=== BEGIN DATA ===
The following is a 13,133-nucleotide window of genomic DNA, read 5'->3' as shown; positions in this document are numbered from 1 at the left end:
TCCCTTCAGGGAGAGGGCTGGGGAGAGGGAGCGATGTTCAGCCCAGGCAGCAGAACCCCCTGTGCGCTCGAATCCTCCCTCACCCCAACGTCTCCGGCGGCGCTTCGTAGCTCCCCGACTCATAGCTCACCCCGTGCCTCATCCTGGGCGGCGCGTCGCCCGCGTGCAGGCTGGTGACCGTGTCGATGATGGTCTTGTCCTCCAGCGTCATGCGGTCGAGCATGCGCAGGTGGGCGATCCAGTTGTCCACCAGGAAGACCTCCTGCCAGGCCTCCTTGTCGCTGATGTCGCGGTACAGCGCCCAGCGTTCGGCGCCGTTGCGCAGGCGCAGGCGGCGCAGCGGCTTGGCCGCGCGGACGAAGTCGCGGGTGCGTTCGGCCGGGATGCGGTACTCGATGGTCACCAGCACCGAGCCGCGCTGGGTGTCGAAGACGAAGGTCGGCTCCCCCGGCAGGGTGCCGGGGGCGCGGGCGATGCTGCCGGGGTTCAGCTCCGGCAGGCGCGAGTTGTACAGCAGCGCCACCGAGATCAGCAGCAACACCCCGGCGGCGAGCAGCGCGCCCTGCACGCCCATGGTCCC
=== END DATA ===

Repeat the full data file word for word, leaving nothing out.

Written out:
The following is a 13,133-nucleotide window of genomic DNA, read 5'->3' as shown; positions in this document are numbered from 1 at the left end:
TCCCTTCAGGGAGAGGGCTGGGGAGAGGGAGCGATGTTCAGCCCAGGCAGCAGAACCCCCTGTGCGCTCGAATCCTCCCTCACCCCAACGTCTCCGGCGGCGCTTCGTAGCTCCCCGACTCATAGCTCACCCCGTGCCTCATCCTGGGCGGCGCGTCGCCCGCGTGCAGGCTGGTGACCGTGTCGATGATGGTCTTGTCCTCCAGCGTCATGCGGTCGAGCATGCGCAGGTGGGCGATCCAGTTGTCCACCAGGAAGACCTCCTGCCAGGCCTCCTTGTCGCTGATGTCGCGGTACAGCGCCCAGCGTTCGGCGCCGTTGCGCAGGCGCAGGCGGCGCAGCGGCTTGGCCGCGCGGACGAAGTCGCGGGTGCGTTCGGCCGGGATGCGGTACTCGATGGTCACCAGCACCGAGCCGCGCTGGGTGTCGAAGACGAAGGTCGGCTCCCCCGGCAGGGTGCCGGGGGCGCGGGCGATGCTGCCGGGGTTCAGCTCCGGCAGGCGCGAGTTGTACAGCAGCGCCACCGAGATCAGCAGCAACACCCCGGCGGCGAGCAGCGCGCCCTGCACGCCCATGGTCCC